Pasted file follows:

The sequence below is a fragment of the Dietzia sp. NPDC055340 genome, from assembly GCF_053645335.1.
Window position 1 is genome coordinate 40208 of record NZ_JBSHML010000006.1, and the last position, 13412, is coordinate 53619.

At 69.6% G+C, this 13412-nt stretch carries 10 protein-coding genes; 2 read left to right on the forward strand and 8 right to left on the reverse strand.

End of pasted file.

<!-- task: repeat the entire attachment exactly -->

The sequence below is a fragment of the Dietzia sp. NPDC055340 genome, from assembly GCF_053645335.1.
Window position 1 is genome coordinate 40208 of record NZ_JBSHML010000006.1, and the last position, 13412, is coordinate 53619.

At 69.6% G+C, this 13412-nt stretch carries 10 protein-coding genes; 2 read left to right on the forward strand and 8 right to left on the reverse strand.